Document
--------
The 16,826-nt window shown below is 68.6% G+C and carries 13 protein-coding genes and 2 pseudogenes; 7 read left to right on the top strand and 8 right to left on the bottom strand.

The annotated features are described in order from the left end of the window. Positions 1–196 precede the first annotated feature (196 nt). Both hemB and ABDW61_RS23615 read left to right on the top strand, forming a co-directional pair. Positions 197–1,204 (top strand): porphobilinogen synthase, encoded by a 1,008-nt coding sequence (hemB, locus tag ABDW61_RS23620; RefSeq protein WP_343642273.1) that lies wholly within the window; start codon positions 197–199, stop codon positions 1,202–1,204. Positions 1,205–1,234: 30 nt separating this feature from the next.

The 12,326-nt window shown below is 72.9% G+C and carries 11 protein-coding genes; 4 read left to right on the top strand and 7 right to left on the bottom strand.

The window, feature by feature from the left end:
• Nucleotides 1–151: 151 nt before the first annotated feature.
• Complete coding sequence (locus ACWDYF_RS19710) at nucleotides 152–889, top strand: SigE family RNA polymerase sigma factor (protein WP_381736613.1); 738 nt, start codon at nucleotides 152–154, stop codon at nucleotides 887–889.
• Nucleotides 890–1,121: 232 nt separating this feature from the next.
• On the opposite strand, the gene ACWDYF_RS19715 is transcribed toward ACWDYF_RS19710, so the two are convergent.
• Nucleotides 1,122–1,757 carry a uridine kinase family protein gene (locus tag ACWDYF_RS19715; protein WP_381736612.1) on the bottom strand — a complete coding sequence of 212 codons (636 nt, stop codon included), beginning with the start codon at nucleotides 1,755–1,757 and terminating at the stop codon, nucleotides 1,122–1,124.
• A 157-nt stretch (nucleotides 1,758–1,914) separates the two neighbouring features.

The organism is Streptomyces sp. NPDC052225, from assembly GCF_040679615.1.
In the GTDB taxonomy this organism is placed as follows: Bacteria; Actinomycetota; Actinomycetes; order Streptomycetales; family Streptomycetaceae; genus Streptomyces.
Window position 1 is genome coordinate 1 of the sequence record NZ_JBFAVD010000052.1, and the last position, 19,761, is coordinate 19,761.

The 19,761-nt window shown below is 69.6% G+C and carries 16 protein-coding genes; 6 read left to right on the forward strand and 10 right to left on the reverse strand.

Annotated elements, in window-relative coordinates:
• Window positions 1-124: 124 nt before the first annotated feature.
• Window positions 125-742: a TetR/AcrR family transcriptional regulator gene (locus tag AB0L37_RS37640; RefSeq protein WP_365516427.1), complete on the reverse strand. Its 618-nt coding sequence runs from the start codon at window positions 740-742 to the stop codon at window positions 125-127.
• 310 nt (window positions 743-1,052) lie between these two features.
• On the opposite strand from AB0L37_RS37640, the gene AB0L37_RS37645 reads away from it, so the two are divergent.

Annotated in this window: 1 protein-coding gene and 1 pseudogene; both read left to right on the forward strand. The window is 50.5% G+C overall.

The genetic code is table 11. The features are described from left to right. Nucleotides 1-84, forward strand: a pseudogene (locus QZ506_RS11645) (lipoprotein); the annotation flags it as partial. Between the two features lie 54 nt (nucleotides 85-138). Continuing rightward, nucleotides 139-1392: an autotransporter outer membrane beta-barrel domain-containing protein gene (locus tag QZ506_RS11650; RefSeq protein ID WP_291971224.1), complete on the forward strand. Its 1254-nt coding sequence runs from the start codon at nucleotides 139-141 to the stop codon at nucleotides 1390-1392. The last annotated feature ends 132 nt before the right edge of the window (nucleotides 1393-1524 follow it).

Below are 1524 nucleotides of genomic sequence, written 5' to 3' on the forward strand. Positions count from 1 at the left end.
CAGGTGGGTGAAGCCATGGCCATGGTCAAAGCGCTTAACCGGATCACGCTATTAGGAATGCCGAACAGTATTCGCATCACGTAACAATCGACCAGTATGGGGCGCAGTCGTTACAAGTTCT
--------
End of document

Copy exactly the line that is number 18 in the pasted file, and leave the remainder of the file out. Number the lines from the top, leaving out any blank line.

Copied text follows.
• 310 nt (window positions 743-1,052) lie between these two features.